The Camp Lejeune Justice Act Story: Bringing the Cases to Court

The Government’s wrongdoings at Camp Lejeune impacted tens of thousands of individuals. The Marines who stepped up to fight for our country, their families who stood by in support, and the educators, cafeteria workers, and cleaners employed on base have experienced life-changing diagnoses and illnesses that resulted from exposure to the contaminated water the Government provided on the base.

Until Congress passed the Camp Lejeune Justice Act in 2022, there was no legal pathway to hold the Government accountable.

“The Camp Lejeune Justice Act does not exist to punish our Government, it exists to allow everyday citizens to do something that, up till now, has been virtually impossible to do—hold our Government responsible for its bad conduct. Our country exists on ideals such as honor and integrity, but our Government does not always live up to the expectations of its citizens. If our country is not held accountable then we eventually evolve into a tyranny.”

– Ed Bell 


Though the Camp Lejeune Justice Act was passed in 2022, this long-overdue legislation grew out of a tragedy that began nearly 70 years earlier. The history of water contamination on the Camp Lejeune military base began in 1953 and continued until 1987; these toxins compromised the health and well-being of countless people living and working on the grounds. The Government concealed the issue for years, allowing employees and residents to continue ingesting the water.

When the story of Camp Lejeune water contamination began unfolding, Ed Bell was asked to help. Ed knew this would be an uphill battle, but after hearing how the Government poisoned its own for decades, he was ready to join the fight. 

Legal Blockades for Camp Lejeune in Court

Ed assembled a team to help bring Camp Lejeune claims to the Courts. He knew this endeavor would require diving into complex legal theories and take hours of planning, but the injustices to America’s heroes deserved to be heard. 

In 2009, the first lawsuits were filed against the Government on behalf of military members harmed by contaminated water. As expected, the Government quickly filed Motions to Dismiss, continuing to avoid responsibility for concealing the water’s toxicity.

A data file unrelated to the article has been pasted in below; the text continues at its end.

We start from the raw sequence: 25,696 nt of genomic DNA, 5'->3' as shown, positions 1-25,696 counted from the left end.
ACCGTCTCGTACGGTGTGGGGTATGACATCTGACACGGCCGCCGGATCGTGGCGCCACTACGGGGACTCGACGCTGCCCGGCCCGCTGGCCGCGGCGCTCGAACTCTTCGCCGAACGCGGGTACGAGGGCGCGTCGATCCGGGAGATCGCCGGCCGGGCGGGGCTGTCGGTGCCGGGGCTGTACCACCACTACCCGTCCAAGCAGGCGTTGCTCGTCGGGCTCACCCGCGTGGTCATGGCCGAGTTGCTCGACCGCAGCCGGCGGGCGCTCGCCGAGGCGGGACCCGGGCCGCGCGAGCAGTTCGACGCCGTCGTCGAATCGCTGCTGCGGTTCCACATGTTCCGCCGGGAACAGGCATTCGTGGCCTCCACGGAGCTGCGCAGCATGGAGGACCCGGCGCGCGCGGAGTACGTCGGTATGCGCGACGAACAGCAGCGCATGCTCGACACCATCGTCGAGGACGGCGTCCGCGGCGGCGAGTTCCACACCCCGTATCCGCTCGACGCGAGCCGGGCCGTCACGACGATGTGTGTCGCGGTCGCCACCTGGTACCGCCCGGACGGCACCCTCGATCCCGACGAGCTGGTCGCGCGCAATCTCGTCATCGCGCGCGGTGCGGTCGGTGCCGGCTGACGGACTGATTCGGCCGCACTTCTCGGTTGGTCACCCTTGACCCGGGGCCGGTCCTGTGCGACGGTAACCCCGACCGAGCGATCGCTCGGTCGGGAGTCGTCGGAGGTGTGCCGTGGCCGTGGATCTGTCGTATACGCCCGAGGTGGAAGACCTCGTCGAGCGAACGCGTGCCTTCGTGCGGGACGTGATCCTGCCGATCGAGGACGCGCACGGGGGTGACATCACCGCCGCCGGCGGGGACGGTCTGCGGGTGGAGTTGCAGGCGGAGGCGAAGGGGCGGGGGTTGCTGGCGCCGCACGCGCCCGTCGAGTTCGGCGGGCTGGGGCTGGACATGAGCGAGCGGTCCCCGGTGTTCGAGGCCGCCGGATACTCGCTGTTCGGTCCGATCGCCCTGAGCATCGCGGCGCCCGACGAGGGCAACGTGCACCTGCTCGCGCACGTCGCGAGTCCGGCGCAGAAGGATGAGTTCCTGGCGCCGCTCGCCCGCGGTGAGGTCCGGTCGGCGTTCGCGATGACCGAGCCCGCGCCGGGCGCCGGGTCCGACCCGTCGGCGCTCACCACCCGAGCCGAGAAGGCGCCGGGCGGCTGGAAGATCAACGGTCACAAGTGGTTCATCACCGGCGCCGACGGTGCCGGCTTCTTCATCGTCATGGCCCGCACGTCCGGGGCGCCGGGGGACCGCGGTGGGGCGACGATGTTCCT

At the time of the Camp Lejeune litigation proceedings, another contamination case, CTS Corp. v Waldburger et al., was being heard in court. CTS Corporation, the defendant, sold its property and ceased operations in 1987. The landowners and adjacent property owners were now suing CTS Corp., alleging damages from contamination that occurred during the business operations nearly 24 years earlier. CTS Corp. used the Statute of Repose as its defense to get the claim dismissed, which would set a precedent for Camp Lejeune litigations; the statute prevents subjecting defendants to a lawsuit brought more than 10 years after the last culpable act.

The Government cited the CTS Corp. case as the basis for its Motions to Dismiss the complaints because the damages had occurred well over 10 years earlier. The District Court accepted the Government’s Motion, dismissing the Camp Lejeune case, and citing North Carolina’s Statute of Repose. 

On appeal, the ruling went in favor of the Plaintiffs, but The Supreme Court reviewed and overturned the decision. Thankfully for the thousands of people now filing Camp Lejeune Justice Act claims, Ed Bell wasn’t easily dissuaded. This setback in the litigation showed the Government’s hand, giving Bell Legal insight into the defensive tactics for Camp Lejeune. 

The Camp Lejeune Justice Act of 2022

After countless years fighting for the Camp Lejeune Justice Act (CLJA) and advocating for all the unheard claims, Ed Bell and his team achieved what they set out to do: a change to the legal landscape from protecting the Government to protecting its people. 

The Camp Lejeune Justice Act of 2022 was passed with an unprecedented vote of 342–88 in the House of Representatives and a vote of 86–11 in the U.S. Senate. President Biden signed The Camp Lejeune Justice Act into law on August 10, 2022. This historic legislation leveled the playing field for those harmed by the toxic water on base, giving legal teams leverage to fight against years of injustices. 

Using the CLJA to Dismantle the Government’s Defenses

The CLJA offers a roadway to bring Camp Lejeune to the Courts and to pull down the pillars of the Government’s defense, one by one. 

1 | Statute of Repose

The Government used the North Carolina Statute of Repose to bar plaintiffs from bringing cases against them for harm that occurred at Camp Lejeune because the timeline for this incident—10 years—had lapsed per the statute.

The Government didn’t notify past residents of the contaminants they were exposed to while at Camp Lejeune until more than a decade later, long after the window closed per the Statute of Repose. These civilian employees and Marines didn’t know the source of their injuries or that time was running out to take legal action against the Government until it was too late. 

The CLJA includes language to protect the victims at Camp Lejeune stating:

“(3) STATUTE OF REPOSE.—Any applicable statute of repose does not apply to claims under this Act.”